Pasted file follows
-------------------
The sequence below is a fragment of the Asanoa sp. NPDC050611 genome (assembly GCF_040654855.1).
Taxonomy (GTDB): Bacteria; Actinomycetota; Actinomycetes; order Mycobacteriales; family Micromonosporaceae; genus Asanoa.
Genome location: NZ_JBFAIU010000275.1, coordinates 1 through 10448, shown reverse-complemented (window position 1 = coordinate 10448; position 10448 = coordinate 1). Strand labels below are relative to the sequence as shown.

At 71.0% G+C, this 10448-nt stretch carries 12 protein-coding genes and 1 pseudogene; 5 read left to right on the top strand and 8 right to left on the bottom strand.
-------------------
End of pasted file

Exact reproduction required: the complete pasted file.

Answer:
The sequence below is a fragment of the Asanoa sp. NPDC050611 genome (assembly GCF_040654855.1).
Taxonomy (GTDB): Bacteria; Actinomycetota; Actinomycetes; order Mycobacteriales; family Micromonosporaceae; genus Asanoa.
Genome location: NZ_JBFAIU010000275.1, coordinates 1 through 10448, shown reverse-complemented (window position 1 = coordinate 10448; position 10448 = coordinate 1). Strand labels below are relative to the sequence as shown.

At 71.0% G+C, this 10448-nt stretch carries 12 protein-coding genes and 1 pseudogene; 5 read left to right on the top strand and 8 right to left on the bottom strand.